Avoiding cigarettes is very likely to lead to a healthier, happier, longer life.
    Avoiding overworking your pitching arm is very likely to lead to pitching more effectively, suffering fewer injuries and having a longer career.
    Do you think pitching patterns leading to pitching health are as proven as studies done in smoking? If so, do you have any examples of such studies?

    I know this sounds facetious but it isn't. I would like to read those studies. To me, the idea seems pretty obvious but I'm not sure that it has really played out as many believe it has.

  15. #115
    Box of Frogs edabbs44's Avatar
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    Re: Reds sign Mark Prior

    Quote Originally Posted by membengal View Post
    I do think references to an extreme outlier in terms of ability to handle a huge workload in terms of pitch counts and innings like Nolan Ryan are not that useful in this kind of discussion.
    Could Prior be a similar type of outlier?

  16. #116
    Box of Frogs edabbs44's Avatar
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    Re: Reds sign Mark Prior

    Quote Originally Posted by dougdirt View Post
    Prior threw 167 innings in 2002. He threw 231 in 2003.

    We just don't see young pitchers making that kind of jump anymore. Every team now believes that is far too much of a jump for an arm that young. And yeah, it is an organizational problem as well as a manager problem. There are multiple examples of Prior going out and throwing 15-20 extra pitches in blow out games down the stretch. That is entirely on the manager.
    Jarrod Parker went from 135 (immediately after TJ) to 214 in 2012.

  17. #117
    Party like it's 1990 Blitz Dorsey's Avatar
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    Re: Reds sign Mark Prior

    Quote Originally Posted by AtomicDumpling View Post
    I have often said that Walt Jocketty's best move as Reds General Manager was hiring Bryan Price to be the pitching coach. Maybe Dusty Baker should get some of that credit too. I don't know whose idea it was to go after Price, but managers are usually given a lot of input when it comes time to build a coaching staff.

    Bryan Price has done a magnificent job with the Reds' pitching staff. I am confident that Price is truly the guy making the decisions when it comes to how to handle the Reds pitchers. Dusty has input and makes the final decision, but 99% of handling the staff is all Bryan Price.

    I am confident that Price is well aware of all the saber studies that have shown just how dangerous it is to overwork pitchers and how much their performance declines as their pitch counts climb. There is so much more information out there today compared to what was available in 2003. The body of knowledge has skyrocketed and has propelled the science of pitching to great new heights. Price seems fully up to date and may even be ahead of the curve. I believe Dusty follows his advice. I don't think we will see Dusty abusing pitchers anymore. He has learned his lesson.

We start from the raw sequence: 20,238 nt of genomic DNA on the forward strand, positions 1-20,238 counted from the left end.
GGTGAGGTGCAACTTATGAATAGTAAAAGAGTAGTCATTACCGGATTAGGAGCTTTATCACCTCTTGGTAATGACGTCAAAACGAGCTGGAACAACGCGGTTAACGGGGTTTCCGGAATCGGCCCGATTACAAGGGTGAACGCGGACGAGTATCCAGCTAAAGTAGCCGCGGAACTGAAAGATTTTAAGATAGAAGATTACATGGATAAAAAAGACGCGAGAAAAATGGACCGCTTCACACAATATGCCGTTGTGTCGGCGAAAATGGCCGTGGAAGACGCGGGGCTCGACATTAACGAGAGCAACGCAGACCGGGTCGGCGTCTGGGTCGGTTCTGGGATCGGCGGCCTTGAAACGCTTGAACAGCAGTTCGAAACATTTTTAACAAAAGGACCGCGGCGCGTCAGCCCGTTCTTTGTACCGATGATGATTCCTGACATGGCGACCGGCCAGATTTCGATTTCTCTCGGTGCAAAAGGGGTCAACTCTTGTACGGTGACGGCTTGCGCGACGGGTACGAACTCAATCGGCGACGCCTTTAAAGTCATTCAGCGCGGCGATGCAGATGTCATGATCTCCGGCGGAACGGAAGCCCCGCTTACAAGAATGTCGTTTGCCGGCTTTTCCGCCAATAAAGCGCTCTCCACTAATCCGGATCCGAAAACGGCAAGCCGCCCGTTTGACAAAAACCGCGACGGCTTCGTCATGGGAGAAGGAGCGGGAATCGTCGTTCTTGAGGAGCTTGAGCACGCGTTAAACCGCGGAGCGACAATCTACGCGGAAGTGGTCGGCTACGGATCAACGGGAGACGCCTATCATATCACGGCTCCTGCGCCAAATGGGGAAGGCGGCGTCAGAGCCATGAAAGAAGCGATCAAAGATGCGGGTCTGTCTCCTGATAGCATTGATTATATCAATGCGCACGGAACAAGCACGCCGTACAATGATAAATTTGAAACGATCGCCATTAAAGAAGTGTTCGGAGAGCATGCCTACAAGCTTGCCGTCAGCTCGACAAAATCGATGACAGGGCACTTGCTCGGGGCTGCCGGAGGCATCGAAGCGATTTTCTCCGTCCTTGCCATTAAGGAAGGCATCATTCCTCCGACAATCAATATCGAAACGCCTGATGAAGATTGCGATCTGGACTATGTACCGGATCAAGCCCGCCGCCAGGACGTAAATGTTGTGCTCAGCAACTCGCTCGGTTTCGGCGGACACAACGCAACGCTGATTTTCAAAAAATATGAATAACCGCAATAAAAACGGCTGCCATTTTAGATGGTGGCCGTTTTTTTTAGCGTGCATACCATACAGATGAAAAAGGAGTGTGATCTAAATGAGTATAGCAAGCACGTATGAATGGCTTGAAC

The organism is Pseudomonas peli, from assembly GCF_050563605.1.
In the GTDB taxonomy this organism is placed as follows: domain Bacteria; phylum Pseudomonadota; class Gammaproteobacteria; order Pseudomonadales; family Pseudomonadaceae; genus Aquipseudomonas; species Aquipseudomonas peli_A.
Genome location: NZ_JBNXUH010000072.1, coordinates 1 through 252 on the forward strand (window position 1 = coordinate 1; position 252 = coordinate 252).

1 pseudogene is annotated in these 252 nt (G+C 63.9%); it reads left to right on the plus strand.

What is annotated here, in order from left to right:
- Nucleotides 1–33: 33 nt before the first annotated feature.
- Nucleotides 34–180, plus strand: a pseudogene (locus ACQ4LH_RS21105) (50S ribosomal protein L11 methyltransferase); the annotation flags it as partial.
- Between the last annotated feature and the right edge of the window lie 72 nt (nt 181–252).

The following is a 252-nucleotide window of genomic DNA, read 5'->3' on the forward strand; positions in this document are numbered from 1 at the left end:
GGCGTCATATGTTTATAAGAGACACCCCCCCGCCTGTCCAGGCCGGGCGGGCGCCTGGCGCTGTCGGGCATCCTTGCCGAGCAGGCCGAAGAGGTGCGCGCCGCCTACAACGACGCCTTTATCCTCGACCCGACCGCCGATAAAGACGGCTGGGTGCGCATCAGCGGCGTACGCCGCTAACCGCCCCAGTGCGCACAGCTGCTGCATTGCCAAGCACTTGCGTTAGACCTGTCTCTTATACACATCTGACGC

Couldn't agree more. I'm hoping that Price will become manager in 2015 after Dusty (theoretically) retires.

  18. #118
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    Re: Reds sign Mark Prior

    Quote Originally Posted by edabbs44 View Post
    Could Prior be a similar type of outlier?
    Not in my view. There are a lot more examples of guys who were ridden hard and broke than the hoss's like Ryan. WOY listed a bunch. It goes back generations.

  19. #119
    The rest is drama. marcshoe's Avatar
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    Re: Reds sign Mark Prior

    Quote Originally Posted by mth123 View Post
    Mostly agree, but one has to wonder if the 23 year old Homer Bailey hadn't piled-up the 60+ inning jump in 2009 if the shoulder woes in 2010 and 2011 wouldn't have occurred. Had Homer's 2012 happened sooner without the injuries and he had a couple of years like 2012 in 2010 and 2011, he'd be looking at a $100 Million deal in the near future.

    I think Homer's added muscle helped keep him healthier in 2012, but you have to wonder if the young age innngs jump played a part in his 3 stints on the DL wth shoulder woes. That wasn't in the dark ages, but it was with Dick Pole involved (as was Prior's handling). We haven't seen anything like that since Pole left town. I have wonder how much Pole's seeming refusal to consider current wisdom is actually what he believes and, if so, how much it had to do with Walt stepping in and making the move to Price. It may have nothing to do with it and Pole may actually embrace the current wisdom, we'll never really know.
    This is a good point. If your speculation about Pole's role is correct, then it points to something that is always present when change takes place--a few will still be in influential positions who do not embrace the change that's taking place. This number should become fewer and fewer, and eventually those who hold on to methods that have been proven ineffectual (or even harmful) will find themselves without a voice.

    But it may take a while.

  20. #120
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    Re: Reds sign Mark Prior

    Quote Originally Posted by membengal View Post
    I do think references to an extreme outlier in terms of ability to handle a huge workload in terms of pitch counts and innings like Nolan Ryan are not that useful in this kind of discussion.
    I never even considered Nolan Ryan to be human, so I agree.
    "I talked to an advance scout that told me if Joey Votto and Albert Pujols were on the same team he'd advise his team to do the unthinkable...pitch around Votto to get to Pujols." - Buster Olney, ESPN